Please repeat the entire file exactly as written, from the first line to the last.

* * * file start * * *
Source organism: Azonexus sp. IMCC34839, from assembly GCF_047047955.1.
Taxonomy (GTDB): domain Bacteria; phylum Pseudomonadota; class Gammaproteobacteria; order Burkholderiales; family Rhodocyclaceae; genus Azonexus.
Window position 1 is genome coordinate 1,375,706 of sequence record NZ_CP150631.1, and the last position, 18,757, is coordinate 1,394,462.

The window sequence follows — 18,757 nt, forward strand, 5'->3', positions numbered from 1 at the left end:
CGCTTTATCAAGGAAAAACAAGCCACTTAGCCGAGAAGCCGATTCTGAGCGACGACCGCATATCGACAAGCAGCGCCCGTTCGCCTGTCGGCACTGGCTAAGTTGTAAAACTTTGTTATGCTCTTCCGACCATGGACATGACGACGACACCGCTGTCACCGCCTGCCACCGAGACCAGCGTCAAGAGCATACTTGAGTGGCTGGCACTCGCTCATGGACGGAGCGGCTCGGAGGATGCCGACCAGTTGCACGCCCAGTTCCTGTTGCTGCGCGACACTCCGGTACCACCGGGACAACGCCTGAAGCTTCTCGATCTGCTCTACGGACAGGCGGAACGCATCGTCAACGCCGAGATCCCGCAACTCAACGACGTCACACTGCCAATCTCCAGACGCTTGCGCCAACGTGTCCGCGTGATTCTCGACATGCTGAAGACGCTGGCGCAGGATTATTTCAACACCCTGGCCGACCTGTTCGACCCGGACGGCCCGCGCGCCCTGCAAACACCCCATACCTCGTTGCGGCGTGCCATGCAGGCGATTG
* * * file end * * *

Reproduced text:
Source organism: Azonexus sp. IMCC34839, from assembly GCF_047047955.1.
Taxonomy (GTDB): domain Bacteria; phylum Pseudomonadota; class Gammaproteobacteria; order Burkholderiales; family Rhodocyclaceae; genus Azonexus.
Window position 1 is genome coordinate 1,375,706 of sequence record NZ_CP150631.1, and the last position, 18,757, is coordinate 1,394,462.

The window sequence follows — 18,757 nt, forward strand, 5'->3', positions numbered from 1 at the left end:
CGCTTTATCAAGGAAAAACAAGCCACTTAGCCGAGAAGCCGATTCTGAGCGACGACCGCATATCGACAAGCAGCGCCCGTTCGCCTGTCGGCACTGGCTAAGTTGTAAAACTTTGTTATGCTCTTCCGACCATGGACATGACGACGACACCGCTGTCACCGCCTGCCACCGAGACCAGCGTCAAGAGCATACTTGAGTGGCTGGCACTCGCTCATGGACGGAGCGGCTCGGAGGATGCCGACCAGTTGCACGCCCAGTTCCTGTTGCTGCGCGACACTCCGGTACCACCGGGACAACGCCTGAAGCTTCTCGATCTGCTCTACGGACAGGCGGAACGCATCGTCAACGCCGAGATCCCGCAACTCAACGACGTCACACTGCCAATCTCCAGACGCTTGCGCCAACGTGTCCGCGTGATTCTCGACATGCTGAAGACGCTGGCGCAGGATTATTTCAACACCCTGGCCGACCTGTTCGACCCGGACGGCCCGCGCGCCCTGCAAACACCCCATACCTCGTTGCGGCGTGCCATGCAGGCGATTG